They found “an alarming amount” of cougar tracks that showed the cats had been on porches, in sheds and under cars, Lewis said.
Meanwhile, he received phone calls, including from an elementary school, asking if the children should be kept inside during recess.
For Lewis, it was difficult to put the cats down, but authorities had determined they were causing public safety issues.
“Nobody likes to euthanize cougars,” said Corey Heath, wildlife district biologist for the state wildlife department. “But when you have multiple cougars living among houses, taking pets, being seen, it’s not a good situation.”
Ina statement, the state wildlife department said wildlife managers will not relocate the trespassing cougars because the animals would cause problems in new areas or return to La Pine.
Brooks Fahy, executive director of Predators Defense, a Eugene-based group that works to protect native predators, said he is “outraged over what’s happening.”
He noted that La Pine is surrounded by wilderness and residents should co-exist with wildlife.
“If you live in this habitant, it is incumbent on you to take responsibility” and not let pets roam freely or leave chickens behind flimsy fences that cougars can jump, he said.
His group says there have been only 24 fatal cougar attacks on people in North America since 1890 — a smaller fatality rate than deaths caused by dogs or cattle.
There has never been an attack by a wild cougar on a person in Oregon, which is home to about 6,300 cougars, the Oregon wildlife agency said.
Resident Shannon Shahan said 14 of her chickens were killed or died of shock and two survived. She told Bend TV station KTVZ the cougars had jumped a fence to get at the chickens. Her surveillance cameras caught at least one cougar on her property, leaving large paw prints in the snow.
The state wildlife department said deep snow is likely a factor in the appearance of the cougars.
“The cougars are having trouble hunting their traditional prey so they are driven into area’s with a population of domestic farm animals and pets!
Animal officials in Virginia said two small black bear cubs were discovered alone in a den without their mama.
Hunters called animal officials and biologists recommended they leave the cubs overnight and wait for mom to return. But the next day, the little bears were still alone.
The cubs’ den is in Lunenburg County, Va. — about 40 miles north of the North Carolina border — and the pair was first spotted by rabbit hunters on Saturday, officials from the Wildlife Center of Virginia said.
During a check that day on the baby bears, a biologist noticed one cub had crawled out of the den and was “extremely cold and wet,” according to a press release. The biologist began warming and rehydrating the cubs, but one died that night.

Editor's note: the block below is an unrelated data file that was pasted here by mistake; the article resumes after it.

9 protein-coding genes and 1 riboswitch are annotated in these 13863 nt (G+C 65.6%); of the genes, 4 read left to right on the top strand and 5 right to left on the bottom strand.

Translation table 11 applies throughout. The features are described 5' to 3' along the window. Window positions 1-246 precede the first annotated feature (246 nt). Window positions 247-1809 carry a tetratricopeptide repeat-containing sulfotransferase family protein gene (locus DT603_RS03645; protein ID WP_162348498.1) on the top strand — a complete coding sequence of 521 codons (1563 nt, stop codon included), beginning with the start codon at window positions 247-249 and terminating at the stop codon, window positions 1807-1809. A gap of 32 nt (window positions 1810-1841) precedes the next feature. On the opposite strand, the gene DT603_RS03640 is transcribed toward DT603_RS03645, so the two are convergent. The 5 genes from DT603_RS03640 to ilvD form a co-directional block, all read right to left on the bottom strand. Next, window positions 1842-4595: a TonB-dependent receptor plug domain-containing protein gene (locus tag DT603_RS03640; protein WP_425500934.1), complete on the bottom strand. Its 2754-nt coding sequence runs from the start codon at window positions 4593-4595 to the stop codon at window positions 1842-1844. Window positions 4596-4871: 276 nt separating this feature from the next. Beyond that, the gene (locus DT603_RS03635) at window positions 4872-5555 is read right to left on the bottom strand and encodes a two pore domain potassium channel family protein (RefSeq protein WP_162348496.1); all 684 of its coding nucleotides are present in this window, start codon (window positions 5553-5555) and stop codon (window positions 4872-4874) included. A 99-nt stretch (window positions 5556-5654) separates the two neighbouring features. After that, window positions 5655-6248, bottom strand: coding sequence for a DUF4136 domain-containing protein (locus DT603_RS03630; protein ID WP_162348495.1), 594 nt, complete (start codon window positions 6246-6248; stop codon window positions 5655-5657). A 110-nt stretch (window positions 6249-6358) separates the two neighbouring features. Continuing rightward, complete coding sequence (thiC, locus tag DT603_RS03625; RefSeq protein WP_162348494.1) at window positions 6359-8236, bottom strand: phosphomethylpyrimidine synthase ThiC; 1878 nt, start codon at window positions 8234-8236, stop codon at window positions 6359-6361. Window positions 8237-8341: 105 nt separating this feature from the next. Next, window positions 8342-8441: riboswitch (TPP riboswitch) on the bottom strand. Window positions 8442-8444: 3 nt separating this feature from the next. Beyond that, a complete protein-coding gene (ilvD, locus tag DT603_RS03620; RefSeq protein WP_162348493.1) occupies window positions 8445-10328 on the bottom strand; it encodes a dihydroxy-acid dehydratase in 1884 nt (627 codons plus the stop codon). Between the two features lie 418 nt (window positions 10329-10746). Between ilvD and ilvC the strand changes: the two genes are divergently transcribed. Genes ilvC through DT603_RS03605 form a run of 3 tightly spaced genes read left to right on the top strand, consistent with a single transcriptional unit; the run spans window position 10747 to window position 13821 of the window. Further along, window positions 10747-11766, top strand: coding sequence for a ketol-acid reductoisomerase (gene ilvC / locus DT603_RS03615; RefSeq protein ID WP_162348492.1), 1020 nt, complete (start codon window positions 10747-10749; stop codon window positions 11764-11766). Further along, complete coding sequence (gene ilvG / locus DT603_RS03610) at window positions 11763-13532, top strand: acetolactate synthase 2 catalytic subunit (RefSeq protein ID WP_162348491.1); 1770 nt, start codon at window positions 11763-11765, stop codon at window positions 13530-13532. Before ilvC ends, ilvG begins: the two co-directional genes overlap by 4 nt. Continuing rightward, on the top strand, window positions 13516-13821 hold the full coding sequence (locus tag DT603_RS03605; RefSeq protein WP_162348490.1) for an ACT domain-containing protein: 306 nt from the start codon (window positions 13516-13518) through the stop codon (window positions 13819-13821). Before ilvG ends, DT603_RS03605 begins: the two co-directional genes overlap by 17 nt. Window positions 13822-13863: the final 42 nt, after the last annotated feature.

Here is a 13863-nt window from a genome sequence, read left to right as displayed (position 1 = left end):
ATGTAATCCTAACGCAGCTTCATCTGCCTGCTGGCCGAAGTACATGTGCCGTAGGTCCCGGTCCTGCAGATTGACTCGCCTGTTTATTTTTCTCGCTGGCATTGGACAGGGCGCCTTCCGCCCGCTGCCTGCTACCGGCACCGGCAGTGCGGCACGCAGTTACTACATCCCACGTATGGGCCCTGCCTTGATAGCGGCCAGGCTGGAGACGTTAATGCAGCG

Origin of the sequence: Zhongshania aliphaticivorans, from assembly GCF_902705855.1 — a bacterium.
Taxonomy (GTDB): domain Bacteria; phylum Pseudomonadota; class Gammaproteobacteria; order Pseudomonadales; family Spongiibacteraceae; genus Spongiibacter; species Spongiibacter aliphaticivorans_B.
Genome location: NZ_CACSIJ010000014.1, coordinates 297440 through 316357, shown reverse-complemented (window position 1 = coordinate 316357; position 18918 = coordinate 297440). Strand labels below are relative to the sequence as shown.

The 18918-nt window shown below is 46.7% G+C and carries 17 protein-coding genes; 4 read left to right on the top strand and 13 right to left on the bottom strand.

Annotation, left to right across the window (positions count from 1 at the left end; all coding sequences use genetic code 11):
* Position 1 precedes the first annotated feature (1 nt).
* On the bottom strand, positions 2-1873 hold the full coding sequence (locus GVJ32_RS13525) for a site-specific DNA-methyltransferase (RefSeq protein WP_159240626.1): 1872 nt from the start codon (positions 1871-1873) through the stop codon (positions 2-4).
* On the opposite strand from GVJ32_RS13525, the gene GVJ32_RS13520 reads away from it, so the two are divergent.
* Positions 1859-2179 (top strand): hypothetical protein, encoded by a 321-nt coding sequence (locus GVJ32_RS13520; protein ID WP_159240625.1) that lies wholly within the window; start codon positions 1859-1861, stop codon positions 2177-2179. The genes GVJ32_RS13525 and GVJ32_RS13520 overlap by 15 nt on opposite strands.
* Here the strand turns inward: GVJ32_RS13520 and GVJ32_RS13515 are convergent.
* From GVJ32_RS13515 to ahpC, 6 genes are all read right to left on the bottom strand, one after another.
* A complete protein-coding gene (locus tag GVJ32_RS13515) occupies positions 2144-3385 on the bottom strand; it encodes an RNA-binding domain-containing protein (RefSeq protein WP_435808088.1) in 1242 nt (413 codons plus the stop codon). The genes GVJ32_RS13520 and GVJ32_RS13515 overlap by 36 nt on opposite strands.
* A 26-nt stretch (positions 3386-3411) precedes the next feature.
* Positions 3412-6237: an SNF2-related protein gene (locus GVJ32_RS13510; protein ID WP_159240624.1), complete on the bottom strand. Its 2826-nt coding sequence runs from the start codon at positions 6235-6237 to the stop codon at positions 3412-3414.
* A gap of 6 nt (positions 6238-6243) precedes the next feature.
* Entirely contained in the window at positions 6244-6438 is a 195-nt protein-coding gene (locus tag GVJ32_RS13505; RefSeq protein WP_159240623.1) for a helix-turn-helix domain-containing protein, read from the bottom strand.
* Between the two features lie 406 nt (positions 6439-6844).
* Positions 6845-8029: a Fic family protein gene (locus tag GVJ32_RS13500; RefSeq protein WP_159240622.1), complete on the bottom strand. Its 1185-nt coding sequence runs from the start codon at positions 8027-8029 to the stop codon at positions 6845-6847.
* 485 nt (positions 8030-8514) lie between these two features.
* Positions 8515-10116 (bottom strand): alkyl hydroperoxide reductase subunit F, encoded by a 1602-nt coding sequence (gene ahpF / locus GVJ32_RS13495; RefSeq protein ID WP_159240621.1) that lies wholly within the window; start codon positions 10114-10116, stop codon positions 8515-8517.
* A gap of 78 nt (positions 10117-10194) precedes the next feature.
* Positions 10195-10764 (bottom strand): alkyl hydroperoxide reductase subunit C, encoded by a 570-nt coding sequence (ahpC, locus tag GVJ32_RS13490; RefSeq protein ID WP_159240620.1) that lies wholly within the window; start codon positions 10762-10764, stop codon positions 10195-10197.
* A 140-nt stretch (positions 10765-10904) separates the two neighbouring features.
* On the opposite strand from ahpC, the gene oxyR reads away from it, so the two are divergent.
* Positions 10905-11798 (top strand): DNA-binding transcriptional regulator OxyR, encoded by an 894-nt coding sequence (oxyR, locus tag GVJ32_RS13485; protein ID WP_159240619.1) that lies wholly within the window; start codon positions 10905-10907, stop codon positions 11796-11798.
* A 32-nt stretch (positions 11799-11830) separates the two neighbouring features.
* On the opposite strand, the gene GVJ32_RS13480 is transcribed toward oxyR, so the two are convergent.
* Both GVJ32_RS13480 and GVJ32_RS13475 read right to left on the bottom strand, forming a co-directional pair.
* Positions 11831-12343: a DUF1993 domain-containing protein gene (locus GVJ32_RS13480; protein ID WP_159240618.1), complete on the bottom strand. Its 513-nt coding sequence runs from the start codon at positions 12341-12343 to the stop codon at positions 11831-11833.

On Monday, the lone cub was taken to the Wildlife Center of Virginia, in Waynesboro.
Officials believe the baby bear is about 10 days old and in good health, according to the release. He’s now in the center’s intensive care unit and being fed around the clock. What does that mean for little bears? Every four hours, for a total of six feedings a day.
His prognosis was listed as fair. His fur? Fuzzy.
Biologists also plan to check den sites next week for a surrogate mama bear for the teeny cub, added officials who said “cubbing season” has only just begun.
I was just wondering if any of Michigan’s vast dog hunting community has heard what’s going on in Richmond Virginia? This past Tuesday House Speaker William Howell sponsored a bill (HB 1900) which would impose a fine of $100.00 dollars on any dog that happens to “trespass” on another person’s property without permission of said property owner!
Members of the Virginia Hunting dog alliance showed up at the capitol to voice their collective disagreement with the bill. According to one report about 150 hunters showed up dressed in hunter orange to rally against the bill that would penalize hunting dogs from accidentally trespass on peoples property.
It seems that the hunters made a point with at least one legislator (Sen. Mark Peake) who said he would vote against the bill, and stand behind hunting rights in Virginia.
Others said the bill would go beyond the hunting community to become a tool in neighborhood “spats” concerning those who don’t want your dog in their yard! Sounds to me like someone in the Virginia Legislature has a little doggie axe to grind. It will be interesting to see how this plays out. Once something like this takes a foothold in one state it opens the door for similar action in other states. I hope this gets nipped in the bud before it actually reaches the floor of the Virginia Legislature. Seems those “power brokers” should have more important matters on their agenda than bills like this!
Deer season is over and it’s time to relax, sit back, and enjoy the fruits of the hunt! In my case I decided to go with the venison back straps this past weekend.
I retrieved them from the freezer and let them thaw out for several hours. Once I could slice them into half inch (or less) mini steaks I put them in a mixture of egg (2) and milk. I was able to get 14 small steaks out of one back strap. I then put a cup of flower, salt, pepper, onion powder, paprika, and Lowery’s seasoning into a large pie tin. Mixed it up good and pit 1/2 inch of olive oil in a frying pan on high (just to get the oil hot.) Once it was hot I turned the heat down to medium.
I then took the steaks from the milk egg mixture and rolled them in the flour ingredients! I gently dropped them into the hot oil, as the sizzled when they were submerged. Because they were quite thin it did not take long to cook all the way through. flipped them from one side to the other as they browned up nicely. As you may notice there are two steaks missing from the picture of the frying pan. I couldn’t wait! Oh my goodness they were delicious! My wife is quite “picky” and she ate two of them! You know they had to be good.